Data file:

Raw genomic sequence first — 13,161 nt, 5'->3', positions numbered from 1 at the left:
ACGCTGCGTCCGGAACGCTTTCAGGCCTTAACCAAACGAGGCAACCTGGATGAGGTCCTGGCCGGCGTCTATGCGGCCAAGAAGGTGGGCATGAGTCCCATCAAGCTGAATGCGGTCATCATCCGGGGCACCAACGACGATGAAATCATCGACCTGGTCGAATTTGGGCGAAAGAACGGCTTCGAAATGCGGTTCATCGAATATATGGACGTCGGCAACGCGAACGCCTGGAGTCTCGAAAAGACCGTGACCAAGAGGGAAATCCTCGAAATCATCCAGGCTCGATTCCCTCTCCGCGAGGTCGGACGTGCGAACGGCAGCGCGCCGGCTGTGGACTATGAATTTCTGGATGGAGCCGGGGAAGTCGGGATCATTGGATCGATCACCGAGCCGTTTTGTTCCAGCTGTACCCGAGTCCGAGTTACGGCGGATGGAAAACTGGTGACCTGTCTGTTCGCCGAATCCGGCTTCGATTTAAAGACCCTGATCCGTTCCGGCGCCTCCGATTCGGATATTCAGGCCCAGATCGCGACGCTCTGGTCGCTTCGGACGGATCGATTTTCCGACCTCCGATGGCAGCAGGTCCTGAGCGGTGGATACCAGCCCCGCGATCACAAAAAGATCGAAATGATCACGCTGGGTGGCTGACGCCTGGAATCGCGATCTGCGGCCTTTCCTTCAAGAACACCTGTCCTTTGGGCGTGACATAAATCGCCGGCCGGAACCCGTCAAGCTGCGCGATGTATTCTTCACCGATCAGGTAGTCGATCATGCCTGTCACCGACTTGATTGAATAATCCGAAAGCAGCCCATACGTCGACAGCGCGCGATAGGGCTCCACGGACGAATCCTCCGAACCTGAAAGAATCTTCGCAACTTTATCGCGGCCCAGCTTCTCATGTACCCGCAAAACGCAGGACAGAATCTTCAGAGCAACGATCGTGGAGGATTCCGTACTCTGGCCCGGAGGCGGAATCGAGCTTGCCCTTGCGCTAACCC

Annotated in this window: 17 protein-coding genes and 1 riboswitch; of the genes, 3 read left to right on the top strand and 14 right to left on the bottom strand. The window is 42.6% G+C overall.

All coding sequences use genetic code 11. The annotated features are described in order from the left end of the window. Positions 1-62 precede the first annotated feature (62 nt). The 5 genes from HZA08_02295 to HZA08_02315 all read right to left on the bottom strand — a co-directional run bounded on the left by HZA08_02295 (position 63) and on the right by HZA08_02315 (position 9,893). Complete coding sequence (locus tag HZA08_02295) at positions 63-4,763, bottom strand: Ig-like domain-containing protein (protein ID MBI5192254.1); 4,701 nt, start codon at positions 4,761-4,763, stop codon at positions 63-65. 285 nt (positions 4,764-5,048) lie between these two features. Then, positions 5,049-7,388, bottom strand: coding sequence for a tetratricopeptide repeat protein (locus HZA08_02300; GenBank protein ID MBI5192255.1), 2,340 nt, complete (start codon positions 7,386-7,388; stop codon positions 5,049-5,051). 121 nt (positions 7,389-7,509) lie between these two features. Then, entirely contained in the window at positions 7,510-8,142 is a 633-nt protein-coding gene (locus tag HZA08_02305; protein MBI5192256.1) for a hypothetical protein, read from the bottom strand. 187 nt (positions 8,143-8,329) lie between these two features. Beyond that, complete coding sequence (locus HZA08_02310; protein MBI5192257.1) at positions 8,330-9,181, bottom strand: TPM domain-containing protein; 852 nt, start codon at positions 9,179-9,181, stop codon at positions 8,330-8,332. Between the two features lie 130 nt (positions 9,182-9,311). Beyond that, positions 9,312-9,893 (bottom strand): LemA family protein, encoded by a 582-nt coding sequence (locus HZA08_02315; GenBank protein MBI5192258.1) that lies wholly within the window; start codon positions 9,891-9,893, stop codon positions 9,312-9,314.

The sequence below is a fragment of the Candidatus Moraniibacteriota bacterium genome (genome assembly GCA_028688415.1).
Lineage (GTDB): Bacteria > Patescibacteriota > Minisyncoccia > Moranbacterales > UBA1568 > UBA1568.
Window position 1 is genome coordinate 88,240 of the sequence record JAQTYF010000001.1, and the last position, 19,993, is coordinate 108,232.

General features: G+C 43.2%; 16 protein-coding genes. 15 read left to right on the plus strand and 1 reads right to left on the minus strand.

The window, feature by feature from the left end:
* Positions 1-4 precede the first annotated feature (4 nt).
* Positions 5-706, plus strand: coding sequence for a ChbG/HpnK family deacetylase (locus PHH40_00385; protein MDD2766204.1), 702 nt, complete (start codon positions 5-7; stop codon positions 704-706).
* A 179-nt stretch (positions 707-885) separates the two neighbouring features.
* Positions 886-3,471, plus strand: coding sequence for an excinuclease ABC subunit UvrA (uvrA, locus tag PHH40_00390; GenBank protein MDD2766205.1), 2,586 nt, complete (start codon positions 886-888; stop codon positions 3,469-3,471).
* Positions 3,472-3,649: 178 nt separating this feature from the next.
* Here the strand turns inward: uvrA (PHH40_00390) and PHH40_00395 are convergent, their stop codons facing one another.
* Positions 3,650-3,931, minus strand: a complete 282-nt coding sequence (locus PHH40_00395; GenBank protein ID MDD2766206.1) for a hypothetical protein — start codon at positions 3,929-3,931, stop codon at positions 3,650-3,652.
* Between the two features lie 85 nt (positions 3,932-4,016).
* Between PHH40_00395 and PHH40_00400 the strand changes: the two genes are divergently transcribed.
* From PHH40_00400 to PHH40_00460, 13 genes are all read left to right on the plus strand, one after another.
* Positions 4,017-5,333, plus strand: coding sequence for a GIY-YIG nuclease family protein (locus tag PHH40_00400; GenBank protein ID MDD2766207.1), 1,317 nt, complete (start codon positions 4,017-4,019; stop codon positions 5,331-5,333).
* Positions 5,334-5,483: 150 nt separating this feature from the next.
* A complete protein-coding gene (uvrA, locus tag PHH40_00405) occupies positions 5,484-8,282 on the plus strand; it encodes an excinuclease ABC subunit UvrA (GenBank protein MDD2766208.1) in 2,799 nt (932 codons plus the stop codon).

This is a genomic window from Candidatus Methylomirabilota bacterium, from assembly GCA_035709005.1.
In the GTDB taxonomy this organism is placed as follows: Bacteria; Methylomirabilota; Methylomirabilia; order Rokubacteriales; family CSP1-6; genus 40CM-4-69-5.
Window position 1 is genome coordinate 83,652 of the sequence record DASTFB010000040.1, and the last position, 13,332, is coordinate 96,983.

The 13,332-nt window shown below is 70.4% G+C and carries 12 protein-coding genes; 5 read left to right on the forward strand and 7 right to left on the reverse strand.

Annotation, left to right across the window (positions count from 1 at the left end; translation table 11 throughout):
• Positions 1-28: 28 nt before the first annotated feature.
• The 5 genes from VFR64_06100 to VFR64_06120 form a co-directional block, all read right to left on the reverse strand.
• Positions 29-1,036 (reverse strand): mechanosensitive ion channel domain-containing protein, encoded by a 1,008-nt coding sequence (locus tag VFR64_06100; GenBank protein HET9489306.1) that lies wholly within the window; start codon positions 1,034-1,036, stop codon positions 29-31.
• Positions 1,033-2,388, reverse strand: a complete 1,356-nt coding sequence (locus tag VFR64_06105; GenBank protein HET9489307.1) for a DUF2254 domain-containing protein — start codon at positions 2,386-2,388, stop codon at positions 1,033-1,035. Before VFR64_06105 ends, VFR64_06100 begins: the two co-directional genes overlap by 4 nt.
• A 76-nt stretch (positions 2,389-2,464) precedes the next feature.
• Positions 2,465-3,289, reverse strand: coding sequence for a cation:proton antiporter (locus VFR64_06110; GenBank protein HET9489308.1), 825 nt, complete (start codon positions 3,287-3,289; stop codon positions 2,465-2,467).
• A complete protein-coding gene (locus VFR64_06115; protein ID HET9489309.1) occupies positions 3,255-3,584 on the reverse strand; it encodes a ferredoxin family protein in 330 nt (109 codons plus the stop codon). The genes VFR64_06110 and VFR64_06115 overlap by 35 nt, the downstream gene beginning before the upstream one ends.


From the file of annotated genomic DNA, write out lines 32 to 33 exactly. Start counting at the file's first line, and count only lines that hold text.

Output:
• A 76-nt stretch (positions 2,389-2,464) precedes the next feature.
• Positions 2,465-3,289, reverse strand: coding sequence for a cation:proton antiporter (locus VFR64_06110; GenBank protein HET9489308.1), 825 nt, complete (start codon positions 3,287-3,289; stop codon positions 2,465-2,467).